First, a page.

Quantcast
Reviews

A Review of the New Macklemore Song by Someone Who Hasn't Heard It

Today, the musical artist Macklemore released a contentious new track titled "White Privilege II." Around the same time, another prominent white person, Speaker Paul Ryan, released something better: a livestream of the gently falling snow outside his...

Lauren Oyler

Lauren Oyler

Screengrab via YouTube

Is it merely a coincidence that the words Macklemore and Matt McGorry both have two M's and relatively similar numbers of syllables? If you have heard the former's most recent, much-discussed, and peculiarly named release, "White Privilege II," you might be equipped to answer that question.

I, however, am not equipped to answer that question, because I have not heard the new song released last night by the controversial white rapper and activist general Macklemore. Instead, I have spent all afternoon listening to the soundtrack to this livestream of the current blizzard in Washington, DC, hosted on YouTube by none other than Speaker Paul Ryan and chronicling the view from his window at the White House. Just you as might expect the soundtrack to a livestream of falling snow to be as soft and gentle as the subject of its feature, you might also expect a white person to not be a rapper. However, both Macklemore and Speaker Paul Ryan upend these assumptions: Macklemore subverts the public's idea of how a person should maintain a viable music career, and Speaker Paul Ryan has quirkily soundtracked, for the enjoyment of all America, the menacing Winter Storm Jonas with an instrumental nü disco dance track, on loop.

Read More: Hip Tongues of Instagram

In many ways, the snowstream soundtrack could be considered the antithesis of the new Macklemore song "White Privilege II." For one, the snowstream soundtrack has no lyrics, while I assume the new Macklemore song "White Privilege II" has many. For another, the snowstream and its accompanying soundtrack, while perhaps just as offbeat as Macklemore and his new song, will surely only bring joy to legions of listeners, while the opposite is true of Macklemore. "Here's something from Washington, DC, that won't make you want to throw your phone across the room," writes Speaker Paul Ryan to introduce the snowstream, with all the self-awareness Macklemore lacks; Speaker Paul Ryan does not even acknowledge the musical taste that went into his selection here, preferring instead for the artistry to speak for itself—something Macklemore, annoying cousin to Male Feminists everywhere, has not yet learned to do.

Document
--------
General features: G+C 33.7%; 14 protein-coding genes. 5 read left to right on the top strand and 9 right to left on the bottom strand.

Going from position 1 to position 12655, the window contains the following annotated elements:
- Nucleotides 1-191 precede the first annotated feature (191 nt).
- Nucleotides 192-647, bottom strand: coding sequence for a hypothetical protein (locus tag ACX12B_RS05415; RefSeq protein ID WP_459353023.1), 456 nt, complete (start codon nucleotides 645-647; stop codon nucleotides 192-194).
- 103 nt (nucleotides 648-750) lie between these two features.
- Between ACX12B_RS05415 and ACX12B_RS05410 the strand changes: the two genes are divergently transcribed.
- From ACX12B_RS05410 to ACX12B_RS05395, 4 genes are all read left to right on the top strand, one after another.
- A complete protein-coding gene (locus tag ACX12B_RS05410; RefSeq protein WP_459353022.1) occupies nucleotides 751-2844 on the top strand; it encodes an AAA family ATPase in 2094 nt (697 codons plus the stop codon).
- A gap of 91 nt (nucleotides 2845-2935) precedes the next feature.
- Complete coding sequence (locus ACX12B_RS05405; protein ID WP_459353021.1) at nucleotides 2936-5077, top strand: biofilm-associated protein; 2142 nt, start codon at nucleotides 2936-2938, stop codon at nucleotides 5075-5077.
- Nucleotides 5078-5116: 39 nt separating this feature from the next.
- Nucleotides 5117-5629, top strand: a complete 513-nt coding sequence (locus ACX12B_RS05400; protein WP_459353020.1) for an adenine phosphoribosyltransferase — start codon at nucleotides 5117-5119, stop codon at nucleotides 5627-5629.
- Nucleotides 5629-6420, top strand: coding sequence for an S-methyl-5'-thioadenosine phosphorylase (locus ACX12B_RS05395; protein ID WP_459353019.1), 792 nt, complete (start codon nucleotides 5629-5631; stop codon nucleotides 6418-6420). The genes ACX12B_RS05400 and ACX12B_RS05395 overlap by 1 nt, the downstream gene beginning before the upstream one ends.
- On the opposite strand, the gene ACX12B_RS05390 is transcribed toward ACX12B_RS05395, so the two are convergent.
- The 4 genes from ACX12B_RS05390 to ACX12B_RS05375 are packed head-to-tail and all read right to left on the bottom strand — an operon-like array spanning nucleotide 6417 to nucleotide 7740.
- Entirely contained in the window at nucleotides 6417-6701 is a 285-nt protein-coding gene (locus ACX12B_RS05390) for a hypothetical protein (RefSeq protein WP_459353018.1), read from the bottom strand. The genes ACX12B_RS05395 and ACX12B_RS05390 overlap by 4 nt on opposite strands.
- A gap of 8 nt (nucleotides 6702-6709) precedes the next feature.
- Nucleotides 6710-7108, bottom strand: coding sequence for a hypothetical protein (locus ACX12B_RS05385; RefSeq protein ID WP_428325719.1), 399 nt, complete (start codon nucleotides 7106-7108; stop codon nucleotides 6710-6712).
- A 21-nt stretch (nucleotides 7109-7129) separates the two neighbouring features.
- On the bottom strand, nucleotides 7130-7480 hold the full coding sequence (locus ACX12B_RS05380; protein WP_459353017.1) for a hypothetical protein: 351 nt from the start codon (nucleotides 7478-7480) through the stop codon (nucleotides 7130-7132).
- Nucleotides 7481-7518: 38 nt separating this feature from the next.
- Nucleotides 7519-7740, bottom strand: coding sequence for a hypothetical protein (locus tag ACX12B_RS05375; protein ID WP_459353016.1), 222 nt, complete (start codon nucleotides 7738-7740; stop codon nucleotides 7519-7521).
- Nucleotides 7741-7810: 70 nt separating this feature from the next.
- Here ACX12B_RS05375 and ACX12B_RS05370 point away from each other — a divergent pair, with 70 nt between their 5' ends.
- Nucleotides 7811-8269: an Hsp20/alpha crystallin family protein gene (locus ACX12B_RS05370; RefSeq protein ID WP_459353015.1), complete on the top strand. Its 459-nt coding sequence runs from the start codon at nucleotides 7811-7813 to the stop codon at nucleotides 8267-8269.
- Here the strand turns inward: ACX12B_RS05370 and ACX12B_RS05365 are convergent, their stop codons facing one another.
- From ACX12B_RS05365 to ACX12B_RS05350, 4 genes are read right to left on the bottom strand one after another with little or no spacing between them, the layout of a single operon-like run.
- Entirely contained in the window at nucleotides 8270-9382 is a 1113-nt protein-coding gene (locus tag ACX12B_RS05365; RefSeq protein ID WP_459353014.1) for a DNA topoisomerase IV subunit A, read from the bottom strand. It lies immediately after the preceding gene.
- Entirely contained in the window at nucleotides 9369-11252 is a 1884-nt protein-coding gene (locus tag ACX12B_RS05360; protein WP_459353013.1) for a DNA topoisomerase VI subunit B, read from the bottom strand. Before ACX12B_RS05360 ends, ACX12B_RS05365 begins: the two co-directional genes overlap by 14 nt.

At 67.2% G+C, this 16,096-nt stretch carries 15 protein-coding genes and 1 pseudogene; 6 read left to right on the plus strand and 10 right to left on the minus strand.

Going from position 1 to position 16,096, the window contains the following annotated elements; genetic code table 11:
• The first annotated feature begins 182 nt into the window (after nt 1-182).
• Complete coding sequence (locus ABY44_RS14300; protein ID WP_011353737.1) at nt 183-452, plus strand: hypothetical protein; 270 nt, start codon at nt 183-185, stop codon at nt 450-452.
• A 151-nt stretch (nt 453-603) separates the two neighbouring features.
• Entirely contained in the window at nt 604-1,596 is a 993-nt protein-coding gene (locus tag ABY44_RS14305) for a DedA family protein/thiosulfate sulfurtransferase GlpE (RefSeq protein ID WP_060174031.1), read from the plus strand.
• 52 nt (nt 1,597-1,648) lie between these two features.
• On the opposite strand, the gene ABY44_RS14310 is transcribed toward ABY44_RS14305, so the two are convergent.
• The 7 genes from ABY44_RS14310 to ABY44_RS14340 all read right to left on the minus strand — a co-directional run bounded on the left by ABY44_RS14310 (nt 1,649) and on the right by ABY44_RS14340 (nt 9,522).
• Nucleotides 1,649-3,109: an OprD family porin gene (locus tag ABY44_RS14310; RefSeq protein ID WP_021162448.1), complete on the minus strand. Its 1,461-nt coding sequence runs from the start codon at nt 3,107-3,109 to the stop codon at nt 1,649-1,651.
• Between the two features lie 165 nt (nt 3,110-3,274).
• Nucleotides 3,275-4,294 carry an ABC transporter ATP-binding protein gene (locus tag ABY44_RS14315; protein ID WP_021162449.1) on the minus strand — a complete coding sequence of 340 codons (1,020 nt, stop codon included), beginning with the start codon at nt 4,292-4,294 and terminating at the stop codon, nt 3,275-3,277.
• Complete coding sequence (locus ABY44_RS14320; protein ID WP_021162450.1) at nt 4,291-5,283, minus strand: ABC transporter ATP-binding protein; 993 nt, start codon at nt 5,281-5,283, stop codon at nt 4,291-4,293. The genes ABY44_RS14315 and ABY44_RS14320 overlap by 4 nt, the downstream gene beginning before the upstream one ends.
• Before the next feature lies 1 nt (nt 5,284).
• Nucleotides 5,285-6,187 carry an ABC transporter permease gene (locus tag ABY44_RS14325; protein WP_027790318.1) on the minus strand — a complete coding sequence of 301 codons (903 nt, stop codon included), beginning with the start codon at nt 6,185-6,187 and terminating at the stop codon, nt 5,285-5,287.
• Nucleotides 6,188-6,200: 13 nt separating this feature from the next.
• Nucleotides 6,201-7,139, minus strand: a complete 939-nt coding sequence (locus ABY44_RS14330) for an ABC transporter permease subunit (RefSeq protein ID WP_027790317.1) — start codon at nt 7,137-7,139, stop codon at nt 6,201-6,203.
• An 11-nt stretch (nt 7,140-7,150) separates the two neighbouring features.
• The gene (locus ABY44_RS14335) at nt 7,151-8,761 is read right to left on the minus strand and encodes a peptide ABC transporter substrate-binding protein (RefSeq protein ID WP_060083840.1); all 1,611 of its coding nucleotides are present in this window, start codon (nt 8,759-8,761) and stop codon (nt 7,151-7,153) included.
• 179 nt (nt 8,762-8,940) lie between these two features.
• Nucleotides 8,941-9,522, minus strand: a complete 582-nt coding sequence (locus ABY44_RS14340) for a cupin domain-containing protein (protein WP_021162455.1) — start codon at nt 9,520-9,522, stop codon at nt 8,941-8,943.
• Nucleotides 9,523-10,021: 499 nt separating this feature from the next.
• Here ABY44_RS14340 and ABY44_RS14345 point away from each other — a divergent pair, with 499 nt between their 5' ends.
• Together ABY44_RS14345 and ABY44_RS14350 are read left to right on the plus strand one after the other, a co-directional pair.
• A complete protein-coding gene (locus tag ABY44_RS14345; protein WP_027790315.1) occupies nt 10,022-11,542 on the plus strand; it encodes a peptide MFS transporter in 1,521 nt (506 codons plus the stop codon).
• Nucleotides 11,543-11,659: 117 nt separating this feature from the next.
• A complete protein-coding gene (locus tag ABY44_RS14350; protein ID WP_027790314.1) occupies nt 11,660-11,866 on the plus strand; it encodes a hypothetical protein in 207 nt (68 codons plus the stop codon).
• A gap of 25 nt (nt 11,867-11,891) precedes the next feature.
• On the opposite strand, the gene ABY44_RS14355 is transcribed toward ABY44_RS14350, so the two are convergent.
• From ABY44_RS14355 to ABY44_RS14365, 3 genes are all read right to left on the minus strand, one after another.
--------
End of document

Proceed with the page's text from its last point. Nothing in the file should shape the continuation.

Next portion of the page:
Since identity politics are inherent in any discussion of a song called "White Privilege II," I cannot in good conscience miss an opportunity to talk about myself here as well. Writing an article without doing any research and instead focusing on my own Twitter-baked notions of topics I don't really know about is itself a political act—not unlike those in which Macklemore engages in his new song "White Privilege II," or those in which Speaker Paul Ryan engages in literally every day. In the same way, the three of us are also, indeed, all white, as snow, and from this shared perspective I can understand the impulse to insert unnecessary opinions into one's industry. Just as Macklemore wants to be taken seriously as a rap artist and Paul Ryan tried to run for President, I too yearn for some acknowledgment of my efforts, even as I overlook the Speaker's virtual balcony into an abyss of whiteness, bopping along to the ineffable beats chosen by my lesser of two evils. The Winter Storm Jonas has received almost as much media attention as the new Macklemore song "White Privilege II," while I have received essentially none.

Until I publish this article, that is. There are some legitimate points to be made about the new Macklemore song "White Privilege II," of course, and many people have made them. My colleague, the esteemed Callie Beusman, for example, noted astutely that "making a rap about white privilege is something that someone in an entry-level women's studies course would do before changing majors after feeling microaggressed by their peers' mocking." Another colleague, Hanson O'Haver, from whom I stole the premise for this article, commented in Slack chats obtained by Broadly that "[Macklemore's] a real goober."

"Macklemore Sucks but at Least He's Fucking Trying What the Fuck Have You Done," he added later, referring to more music I have not heard. "It's from a Minor Threat song."

According to the Noisey review of the new Macklemore song "White Privilege II," of which I've read approximately one-eighth, a fraction that is larger than that of which I've heard of the new Macklemore song "White Privilege II," the new Macklemore song "White Privilege II" is the third single from the forthcoming album by Macklemore and his 11th grade math partner Ryan Lewis. According to Speaker Paul Ryan, the snowstream goes all weekend—as, I'm told, the new Macklemore song "White Privilege II" almost does.